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Posted: Oct 5 2011, 04:01 AM
Member No.: 71
Joined: 9-October 08
The idea that prohibition of the manufacture and sale of intoxicating beverages could end the alienation, atomization, violence, and crime endemic to capitalism was a petty bourgeois nostrum. Groups like the Women's Christian Temperance Union and the Anti-Saloon League [founded in Oberlin, Ohio: once a ground-zero for such ideas], made up of professional do-gooders and progressives (today's NGOs) bent on reforming the lower orders, succeeded when the 18th Amendment became law.
Capital must move or die; fortunes once made from legal booze were transformed into fortunes made trimming around the edges of the law. A vast underground economy in booze arose, creating among its many consequences an undying cynicism about law and government among middle classes. (Workers, always at the sharp end of law and order, never had the illusions in it entertained by professionals and independent commodity producers.)
Anti-immigrant political forces like the Klan were big supporters of Prohibition. Ideological illusions about "poor people" and Blacks being susceptible to drunken violence and rapine rationalized this; but the material basis for such support was an attempt to block big shifts in bourgeois politics toward the urban North.
Communists at the time opposed Prohibition, and rightly so. In his seminal book Toward Soviet America (1932), William Z. Foster wrote:
....The Party makes special demands for women workers, including equal pay with men, special protection in industry, maternity insurance, etc., and it incorporates them in its immediate program in given struggles. For the ex-service men it demands the full payment of the bonus; for those now in the army and navy service better wages, food, housing, etc. It demands the repeal of the 18th Amendment and the Volstead Act.
In short, in every phase of life where capitalist exploitation and persecution bear down upon the masses, the Communist party comes forward with partial demands corresponding to the most immediate needs of these masses. But in so doing, it does not fail to point out that the final solution of their intolerable situation can be achieved only by the overthrow of the capitalist system and the establishment of a Workers’ and Farmers’ government.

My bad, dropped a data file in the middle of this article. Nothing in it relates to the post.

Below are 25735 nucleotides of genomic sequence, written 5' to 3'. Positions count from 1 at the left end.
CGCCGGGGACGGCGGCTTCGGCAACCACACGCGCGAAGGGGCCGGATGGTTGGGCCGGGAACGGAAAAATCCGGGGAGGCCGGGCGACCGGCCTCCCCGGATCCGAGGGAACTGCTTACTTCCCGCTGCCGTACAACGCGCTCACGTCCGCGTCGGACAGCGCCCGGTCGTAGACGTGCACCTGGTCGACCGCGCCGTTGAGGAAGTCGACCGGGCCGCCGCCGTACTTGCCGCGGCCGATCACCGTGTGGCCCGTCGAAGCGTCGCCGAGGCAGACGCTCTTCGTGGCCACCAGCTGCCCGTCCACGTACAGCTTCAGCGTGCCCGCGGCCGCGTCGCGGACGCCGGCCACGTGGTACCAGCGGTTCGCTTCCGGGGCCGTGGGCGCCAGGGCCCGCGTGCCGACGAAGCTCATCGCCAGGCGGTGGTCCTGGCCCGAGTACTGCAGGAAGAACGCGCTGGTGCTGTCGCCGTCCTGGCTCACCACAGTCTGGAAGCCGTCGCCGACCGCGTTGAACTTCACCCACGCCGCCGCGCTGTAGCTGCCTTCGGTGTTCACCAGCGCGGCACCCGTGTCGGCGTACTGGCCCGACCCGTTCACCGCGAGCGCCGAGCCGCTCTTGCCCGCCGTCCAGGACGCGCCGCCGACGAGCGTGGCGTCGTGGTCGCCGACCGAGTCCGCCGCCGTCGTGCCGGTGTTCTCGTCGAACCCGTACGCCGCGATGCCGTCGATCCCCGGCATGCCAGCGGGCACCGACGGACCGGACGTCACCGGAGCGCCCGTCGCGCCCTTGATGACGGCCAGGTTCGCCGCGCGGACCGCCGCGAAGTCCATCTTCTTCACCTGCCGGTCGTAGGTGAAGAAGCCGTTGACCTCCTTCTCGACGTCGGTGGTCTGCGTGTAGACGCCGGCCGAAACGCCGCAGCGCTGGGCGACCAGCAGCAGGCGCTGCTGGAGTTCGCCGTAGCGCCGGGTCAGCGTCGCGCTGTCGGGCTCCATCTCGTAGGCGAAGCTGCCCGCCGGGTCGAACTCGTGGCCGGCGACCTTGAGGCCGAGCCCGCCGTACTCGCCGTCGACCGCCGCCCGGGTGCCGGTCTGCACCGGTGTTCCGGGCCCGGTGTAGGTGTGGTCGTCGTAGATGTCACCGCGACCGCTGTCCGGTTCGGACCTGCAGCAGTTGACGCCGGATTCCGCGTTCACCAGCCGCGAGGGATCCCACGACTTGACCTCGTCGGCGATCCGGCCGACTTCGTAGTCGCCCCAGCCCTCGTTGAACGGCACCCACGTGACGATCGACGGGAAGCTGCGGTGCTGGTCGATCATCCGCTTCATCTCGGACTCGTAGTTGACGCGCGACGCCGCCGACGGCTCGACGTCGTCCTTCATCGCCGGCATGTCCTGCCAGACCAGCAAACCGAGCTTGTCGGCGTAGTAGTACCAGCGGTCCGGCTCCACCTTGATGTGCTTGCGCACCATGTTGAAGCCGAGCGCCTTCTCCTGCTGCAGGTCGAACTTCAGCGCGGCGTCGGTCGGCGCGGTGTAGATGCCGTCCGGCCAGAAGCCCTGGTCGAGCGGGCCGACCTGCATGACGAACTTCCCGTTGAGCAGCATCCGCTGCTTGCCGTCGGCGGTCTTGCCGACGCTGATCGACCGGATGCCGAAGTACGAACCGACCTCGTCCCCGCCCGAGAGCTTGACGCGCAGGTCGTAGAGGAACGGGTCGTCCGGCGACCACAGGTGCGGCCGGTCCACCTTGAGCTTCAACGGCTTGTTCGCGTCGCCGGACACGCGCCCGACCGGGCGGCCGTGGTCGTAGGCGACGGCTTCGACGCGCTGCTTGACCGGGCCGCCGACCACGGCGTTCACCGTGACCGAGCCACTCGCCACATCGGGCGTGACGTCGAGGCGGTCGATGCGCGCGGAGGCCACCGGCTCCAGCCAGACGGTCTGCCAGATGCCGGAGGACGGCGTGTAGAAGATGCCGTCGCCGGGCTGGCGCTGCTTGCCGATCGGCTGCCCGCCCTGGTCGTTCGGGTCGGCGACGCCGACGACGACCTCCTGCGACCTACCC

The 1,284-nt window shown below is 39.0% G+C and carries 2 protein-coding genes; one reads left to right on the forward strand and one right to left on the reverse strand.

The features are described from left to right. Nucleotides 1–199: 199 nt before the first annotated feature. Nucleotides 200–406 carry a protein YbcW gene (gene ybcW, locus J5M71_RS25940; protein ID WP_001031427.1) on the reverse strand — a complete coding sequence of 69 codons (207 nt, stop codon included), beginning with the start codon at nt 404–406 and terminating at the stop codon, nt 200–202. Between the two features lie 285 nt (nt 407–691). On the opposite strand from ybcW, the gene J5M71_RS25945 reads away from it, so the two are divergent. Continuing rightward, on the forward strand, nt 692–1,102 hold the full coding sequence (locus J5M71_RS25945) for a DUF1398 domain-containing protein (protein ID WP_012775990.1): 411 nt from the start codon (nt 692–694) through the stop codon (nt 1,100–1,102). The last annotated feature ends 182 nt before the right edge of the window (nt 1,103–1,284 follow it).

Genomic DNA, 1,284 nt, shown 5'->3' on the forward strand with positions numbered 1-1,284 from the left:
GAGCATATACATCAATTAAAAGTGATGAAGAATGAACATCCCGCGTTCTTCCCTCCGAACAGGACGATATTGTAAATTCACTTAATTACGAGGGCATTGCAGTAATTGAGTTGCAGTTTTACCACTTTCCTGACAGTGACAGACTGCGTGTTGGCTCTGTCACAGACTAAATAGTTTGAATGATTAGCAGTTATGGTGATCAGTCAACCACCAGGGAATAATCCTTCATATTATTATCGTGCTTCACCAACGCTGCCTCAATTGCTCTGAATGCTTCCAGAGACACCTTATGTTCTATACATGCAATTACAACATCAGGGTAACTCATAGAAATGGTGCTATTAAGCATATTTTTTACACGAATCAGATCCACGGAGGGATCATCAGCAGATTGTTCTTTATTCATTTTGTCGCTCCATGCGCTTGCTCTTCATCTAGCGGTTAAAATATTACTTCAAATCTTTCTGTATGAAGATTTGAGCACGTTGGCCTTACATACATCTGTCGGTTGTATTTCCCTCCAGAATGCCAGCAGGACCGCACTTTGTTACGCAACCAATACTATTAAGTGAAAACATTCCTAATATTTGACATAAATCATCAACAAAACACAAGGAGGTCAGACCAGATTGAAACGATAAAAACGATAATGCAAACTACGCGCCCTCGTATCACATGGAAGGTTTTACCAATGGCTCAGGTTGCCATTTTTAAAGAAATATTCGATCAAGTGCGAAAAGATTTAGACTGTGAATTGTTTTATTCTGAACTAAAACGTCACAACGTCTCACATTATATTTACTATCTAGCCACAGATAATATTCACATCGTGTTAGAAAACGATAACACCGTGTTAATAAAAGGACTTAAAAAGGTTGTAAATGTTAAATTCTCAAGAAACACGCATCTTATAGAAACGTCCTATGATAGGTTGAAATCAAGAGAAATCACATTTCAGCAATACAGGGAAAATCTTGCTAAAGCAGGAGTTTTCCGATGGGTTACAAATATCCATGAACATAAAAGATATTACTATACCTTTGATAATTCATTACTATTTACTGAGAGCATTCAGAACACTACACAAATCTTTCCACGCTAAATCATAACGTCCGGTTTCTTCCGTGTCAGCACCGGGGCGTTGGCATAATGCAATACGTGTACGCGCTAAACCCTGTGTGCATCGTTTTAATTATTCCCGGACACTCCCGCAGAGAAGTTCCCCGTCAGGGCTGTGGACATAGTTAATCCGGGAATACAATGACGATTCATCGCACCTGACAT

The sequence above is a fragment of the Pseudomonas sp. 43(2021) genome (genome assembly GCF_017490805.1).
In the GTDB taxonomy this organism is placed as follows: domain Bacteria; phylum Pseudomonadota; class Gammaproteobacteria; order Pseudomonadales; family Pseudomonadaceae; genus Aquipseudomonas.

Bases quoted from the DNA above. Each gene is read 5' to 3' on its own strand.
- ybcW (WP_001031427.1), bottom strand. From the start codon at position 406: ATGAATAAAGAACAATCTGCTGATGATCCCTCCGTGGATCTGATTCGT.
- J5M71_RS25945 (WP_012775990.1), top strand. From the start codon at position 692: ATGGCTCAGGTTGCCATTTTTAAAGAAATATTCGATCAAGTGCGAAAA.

In 1930 The Militant analyzed the the political forces involved:
Sept. 15, 1930
Enough has occurred in the last few weeks to show on what basis the twin capitalist parties intend to conduct the election campaign: Prohibition—for and against!
The so-called prohibition issue is the best one that could be chosen—for the capitalist class. It conveniently cuts across party lines so that neither singly nor together can they be made responsible for anything. It is an expedient gas gun for shooting clouds around fundamental and really burning issues.
Is there mass unemployment, misery, starvation, suicide in the country? Booze will solve that! Are wages being cut to the very marrow? Booze will make the workers forget that! Is a form of social insurance needed by the workers? No, it’s beer and light wines they need!
The dislike and total incapacity of the capitalist parties to face the real problems the masses are confronted with, are quite understandable. Republican or Democrat—they are the ramparts of the system that produces wars, unemployment, crises, and oppression with an ever-increasing frequency and permanency.
Ken Burns' new PBS documentary "Prohibition" [sponsored by our friends at Bank of America] makes several useful points. In the 1920s, illegal government surveillance of bootleggers began with unwarranted wiretaps. Cops then as now got paid under the table by the kingpins: yesterday booze, today illegal drugs.
The self-importance, pomposity, and bowing and scraping before accomplished facts among experts Burns features in "Prohibition" allows for few insights into class relations that gave birth to the 18th Amendment. Instead, it is described as "legislating morality, and we all know now that doesn't work."
"Noble, but failed" is the verdict. Along the way, Burns allows viewers a peek at a few Crusoes and entrepreneurial Robin Hoods to flatter middle class vanities. The real vanity is, as always, his own.